Finally got time to take a walk on a sunny afternoon. It seemed strange at first trying to capture the surroundings with an eye of a traveler and pretending that this is the first time I’ve been to this place when I know that I have lived in this city for more than three decades. There are a lot of things we take no notice of, yet we know of their presence. I was in for a surprise. There has been so many changes in the familiar surroundings that I can really say that I am seeing this environment with a fresh pair of eyes.

It was a little late when I started out, and I won’t make it to the place I had in mind, so I stopped by an upholstery shop and stayed for a while looking at the craftsmen doing their work. Of all the photo walks I’ve done, the first question people ask me is whether I am from the news media. I could probably get away with telling them that I am and then they would probably jump if I asked them to, knowing that they could be featured on TV and become instant celebrities. But, that would be bad for my health considering that I will be walking this path many times and will see them often, and maybe get to know them by name after some time.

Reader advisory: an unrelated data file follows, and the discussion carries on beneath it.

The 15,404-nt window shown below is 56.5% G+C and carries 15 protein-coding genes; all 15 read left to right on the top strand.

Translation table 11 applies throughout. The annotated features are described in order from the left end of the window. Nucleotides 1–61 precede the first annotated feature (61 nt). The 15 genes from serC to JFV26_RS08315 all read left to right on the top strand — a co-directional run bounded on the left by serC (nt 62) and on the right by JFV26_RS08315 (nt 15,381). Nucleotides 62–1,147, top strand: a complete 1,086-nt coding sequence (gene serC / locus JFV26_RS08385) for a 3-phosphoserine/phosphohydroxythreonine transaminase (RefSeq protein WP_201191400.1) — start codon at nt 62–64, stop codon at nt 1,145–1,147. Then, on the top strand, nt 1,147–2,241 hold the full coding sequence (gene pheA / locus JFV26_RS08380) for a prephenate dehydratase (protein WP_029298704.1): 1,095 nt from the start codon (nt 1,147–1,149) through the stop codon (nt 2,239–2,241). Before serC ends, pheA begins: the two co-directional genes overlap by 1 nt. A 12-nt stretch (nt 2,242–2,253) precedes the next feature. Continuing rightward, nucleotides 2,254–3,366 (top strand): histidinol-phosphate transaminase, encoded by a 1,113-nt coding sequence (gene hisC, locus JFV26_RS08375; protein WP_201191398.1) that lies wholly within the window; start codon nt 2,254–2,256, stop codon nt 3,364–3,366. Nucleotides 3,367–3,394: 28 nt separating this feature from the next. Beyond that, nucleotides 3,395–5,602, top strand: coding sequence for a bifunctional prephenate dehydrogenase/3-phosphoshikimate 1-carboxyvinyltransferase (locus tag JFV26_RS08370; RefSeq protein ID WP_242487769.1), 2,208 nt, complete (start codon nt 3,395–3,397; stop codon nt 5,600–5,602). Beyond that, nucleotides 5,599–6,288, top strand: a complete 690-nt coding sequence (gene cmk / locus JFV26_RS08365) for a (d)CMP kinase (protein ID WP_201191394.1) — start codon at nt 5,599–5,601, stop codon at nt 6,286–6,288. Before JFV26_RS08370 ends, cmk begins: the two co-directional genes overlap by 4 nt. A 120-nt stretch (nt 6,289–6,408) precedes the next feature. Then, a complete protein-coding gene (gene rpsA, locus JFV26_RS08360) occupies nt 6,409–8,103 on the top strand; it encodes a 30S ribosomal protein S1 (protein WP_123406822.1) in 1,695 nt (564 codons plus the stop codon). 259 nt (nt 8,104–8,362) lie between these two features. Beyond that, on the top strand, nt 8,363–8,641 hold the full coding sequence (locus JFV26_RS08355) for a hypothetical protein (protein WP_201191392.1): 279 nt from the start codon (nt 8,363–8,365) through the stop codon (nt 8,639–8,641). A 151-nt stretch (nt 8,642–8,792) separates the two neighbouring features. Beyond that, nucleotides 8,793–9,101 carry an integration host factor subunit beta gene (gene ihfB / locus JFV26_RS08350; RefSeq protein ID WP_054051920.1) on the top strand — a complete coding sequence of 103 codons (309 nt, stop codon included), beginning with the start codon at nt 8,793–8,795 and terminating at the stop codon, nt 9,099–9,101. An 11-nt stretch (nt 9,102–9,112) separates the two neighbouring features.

I wasn’t particularly trigger happy today after having noticed too late that I was wearing a bright green shirt that made me look like a walking neon sign. Walking faster than usual, I headed down to the port area and when I got there, I can’t help but feel nostalgic about the place. Years ago, this was a bustling port where many small watercraft come in and out, as well as bigger vessels that sail to Guiuan at 11:00 in the evening. M/V Stacey was the name of one of those ships, the other I forgot. I can remember stevedores hauling sacks of rice, corn, sugar and salt, as well as boxes of merchandise onto these ships through a foot-wide gangplank that sways from the ship’s movements and bends from the weight. It wasn’t easy just to balance on it, even without carrying anything but these workers are used to doing that every day. In the holds of these ships were more workers carefully stacking the goods, enduring the suffocating heat from the engine and copra. All the loading and stacking were done by manual labor. On the topside, passengers lie on beds that are basically wooden stretchers, and without privacy as these beds were laid side by side without any space between them. The rumble of the engine can be felt all throughout the ship. A couple of horn blasts at exactly eleven o’clock and then these ships sail away into the darkness. I have vivid memories, but unfortunately my description isn’t enough compared to just one photo of how it was. Some things just disappear without being seen.


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